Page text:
Sunday, 18 November 2012

Host Your Website On Google's servers for FREE

phil collins | 11/18/2012 |

Can your shared hosting account accommodate 5 million page views per month? If I told you that the average shared hosting account could easily accommodate that many page views you might laugh at me and accuse me of being naive. But the fact is that 5,000,000 page views would amount to just under two page views per second. That’s tiny for modern servers.

Don’t forget about concurrency

So why does shared hosting so often fail? It has to do with the other part of the hosting equation: concurrency. If you’ve never heard of concurrency, the simple way to understand it is in relation to the number of people who want to view a page at the exact same moment.
When concurrency is high (many people access the same resource at the same moment), then you can run into trouble. In fact, the same server that could deliver 5,000,000 page views per month might crash if only 500 people ask for a page at the same exact moment.
The way to achieve high concurrency is to have many servers and distribute the work among them. To extend the example above, imagine that each of your servers can serve 16 pages per second. If you want to accommodate the burst of 500 people all at once, you will need 500/16 = 31.25 servers. That many servers can cost a fortune.

5 minutes of fame

One drawback to acquiring 31 servers is that you don’t always need to accommodate spikes in traffic. In fact, most of the time
your site is likely to have a normal flow of visitors and a single server could probably handle it. For all but a small fraction of time those servers are sitting around with nothing to do.
As it turns out, those short moments in time when you do have a spike (your 5 minutes of fame) are often the most critical for your business. They’re the times when you need your site to be the most responsive.
Wouldn’t it be great then if you could share those servers with others to reduce costs? That’s exactly what Google has done with Google App Engine. This service from Google allows you to share their ultra scalable infrastructure to accommodate big spikes in traffic.
The free quotas can accommodate roughly 5 million page views per month for a “reasonably efficient application”. It’s also much different than traditional shared hosting in that as resource needs increase, so does the pool of available machines, and so the responsiveness of your application stays constant.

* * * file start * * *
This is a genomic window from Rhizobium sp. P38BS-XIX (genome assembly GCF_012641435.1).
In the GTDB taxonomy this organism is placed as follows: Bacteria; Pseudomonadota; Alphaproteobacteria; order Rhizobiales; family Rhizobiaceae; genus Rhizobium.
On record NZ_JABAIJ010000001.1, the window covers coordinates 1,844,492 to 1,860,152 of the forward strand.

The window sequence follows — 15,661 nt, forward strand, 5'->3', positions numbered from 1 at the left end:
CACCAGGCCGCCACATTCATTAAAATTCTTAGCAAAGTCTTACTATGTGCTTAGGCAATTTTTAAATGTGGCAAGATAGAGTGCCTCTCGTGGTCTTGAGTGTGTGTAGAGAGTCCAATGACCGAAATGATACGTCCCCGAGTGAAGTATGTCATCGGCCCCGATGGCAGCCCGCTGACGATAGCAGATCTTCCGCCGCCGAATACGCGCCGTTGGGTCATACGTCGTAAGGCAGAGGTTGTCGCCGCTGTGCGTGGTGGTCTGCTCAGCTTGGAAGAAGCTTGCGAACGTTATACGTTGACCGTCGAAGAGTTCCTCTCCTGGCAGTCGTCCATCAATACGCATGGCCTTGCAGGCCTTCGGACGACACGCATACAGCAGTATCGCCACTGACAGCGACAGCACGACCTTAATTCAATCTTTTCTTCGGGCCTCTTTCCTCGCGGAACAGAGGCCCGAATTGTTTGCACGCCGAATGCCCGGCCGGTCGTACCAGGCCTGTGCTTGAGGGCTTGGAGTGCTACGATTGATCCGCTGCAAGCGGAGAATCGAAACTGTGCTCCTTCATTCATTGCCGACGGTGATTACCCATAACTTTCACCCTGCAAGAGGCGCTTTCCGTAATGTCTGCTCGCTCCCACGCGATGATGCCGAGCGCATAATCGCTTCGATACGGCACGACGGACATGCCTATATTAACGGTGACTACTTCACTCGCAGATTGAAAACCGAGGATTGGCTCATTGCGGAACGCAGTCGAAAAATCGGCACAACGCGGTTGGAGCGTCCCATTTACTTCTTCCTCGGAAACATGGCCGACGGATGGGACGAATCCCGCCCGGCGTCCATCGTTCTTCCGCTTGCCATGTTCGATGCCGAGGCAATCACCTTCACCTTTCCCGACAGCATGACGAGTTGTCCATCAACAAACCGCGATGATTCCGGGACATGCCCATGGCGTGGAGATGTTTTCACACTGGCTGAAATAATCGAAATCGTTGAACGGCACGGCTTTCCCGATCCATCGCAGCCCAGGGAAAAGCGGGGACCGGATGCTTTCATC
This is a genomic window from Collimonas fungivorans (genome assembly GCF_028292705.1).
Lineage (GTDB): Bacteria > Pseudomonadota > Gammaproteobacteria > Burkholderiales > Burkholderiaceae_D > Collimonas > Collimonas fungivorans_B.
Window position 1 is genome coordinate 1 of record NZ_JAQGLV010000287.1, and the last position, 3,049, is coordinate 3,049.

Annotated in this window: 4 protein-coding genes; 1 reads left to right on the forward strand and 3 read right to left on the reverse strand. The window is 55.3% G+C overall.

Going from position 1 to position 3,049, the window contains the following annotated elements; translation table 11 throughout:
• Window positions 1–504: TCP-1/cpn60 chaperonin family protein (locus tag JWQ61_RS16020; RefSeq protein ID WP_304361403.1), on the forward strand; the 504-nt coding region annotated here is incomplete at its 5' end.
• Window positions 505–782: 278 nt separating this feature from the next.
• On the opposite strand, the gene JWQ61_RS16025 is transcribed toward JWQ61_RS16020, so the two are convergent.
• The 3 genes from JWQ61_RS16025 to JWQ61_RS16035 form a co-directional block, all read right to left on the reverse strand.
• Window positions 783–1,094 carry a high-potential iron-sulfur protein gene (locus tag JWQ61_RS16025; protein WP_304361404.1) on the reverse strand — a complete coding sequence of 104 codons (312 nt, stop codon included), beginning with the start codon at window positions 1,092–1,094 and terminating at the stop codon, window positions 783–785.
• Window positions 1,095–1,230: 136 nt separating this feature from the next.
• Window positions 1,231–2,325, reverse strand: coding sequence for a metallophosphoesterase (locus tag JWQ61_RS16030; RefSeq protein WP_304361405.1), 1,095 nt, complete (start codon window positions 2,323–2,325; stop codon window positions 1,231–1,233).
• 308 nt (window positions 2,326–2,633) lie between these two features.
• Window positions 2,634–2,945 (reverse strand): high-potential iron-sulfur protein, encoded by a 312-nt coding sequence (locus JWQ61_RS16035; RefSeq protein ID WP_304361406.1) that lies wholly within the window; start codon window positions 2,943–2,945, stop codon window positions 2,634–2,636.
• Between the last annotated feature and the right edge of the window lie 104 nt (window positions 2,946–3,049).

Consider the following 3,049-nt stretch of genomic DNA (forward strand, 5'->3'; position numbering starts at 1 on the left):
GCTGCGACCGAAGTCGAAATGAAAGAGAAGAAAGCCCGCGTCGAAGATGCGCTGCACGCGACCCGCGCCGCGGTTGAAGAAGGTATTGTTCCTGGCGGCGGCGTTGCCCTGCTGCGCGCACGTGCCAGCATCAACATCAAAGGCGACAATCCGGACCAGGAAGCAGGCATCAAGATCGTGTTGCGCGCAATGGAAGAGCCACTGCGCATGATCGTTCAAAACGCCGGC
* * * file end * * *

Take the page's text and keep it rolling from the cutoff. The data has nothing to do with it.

Zero up front cost (possibly no cost)

There is zero up front cost to develop and deploy applications on app engine. They have a quota system that resets every month. If you don’t use up the quota then you never pay anything. If you go over the quota, then you’re charged for what you use (which might be pennies per day).
Strictly speaking nothing worthwhile comes with no cost. You need to put in the time to develop it and then to promote it. In order to help you visualize some of the details, I created a basic App Engine app and a short video to accompany this article. See the app at Freesourcing Directory. Here’s the video:


There are some limitations to the infrastructure. The last time I checked, they supported only their proprietary database (datastore) and didn’t have support for traditional RDBMs. This didn’t turn out to bother me too much since their ORM (object relational mapping) solution was adequate and kept my code clean. It’s also likely to scale well within their environment.
They also don’t support PHP, which is a popular web scripting language. They do support Python and Java. I know that will turn off some folks that really like PHP, but as a developer that has used all three technologies, I can say that for large scale applications, PHP usually isn’t the right choice. Both Python and Java provide more structure and maturity for large scale applications.
The lack of PHP support means that some mainstream applications, like WordPress, won’t run in this environment natively. Google App Engine isn’t a viable replacement for traditional hosting.

Good fit

App Engine could be an excellent way to host a custom application or a special add-on feature for your existing website (like a social comment tool). SaaS (Software as a Service) applications would also be a good target. There are development platforms, like Django, that can make the development process go very smooth.
Since it’s free, there’s virtually no barrier to getting started. They have a download that provides you with a complete development environment and easy deployment tools. I was able to build and deploy my first app in about 30 minutes.
This article was contributed by Daniel Watrous. He writes about Internet technologies and how to leverage them in direct response sales on his blog at

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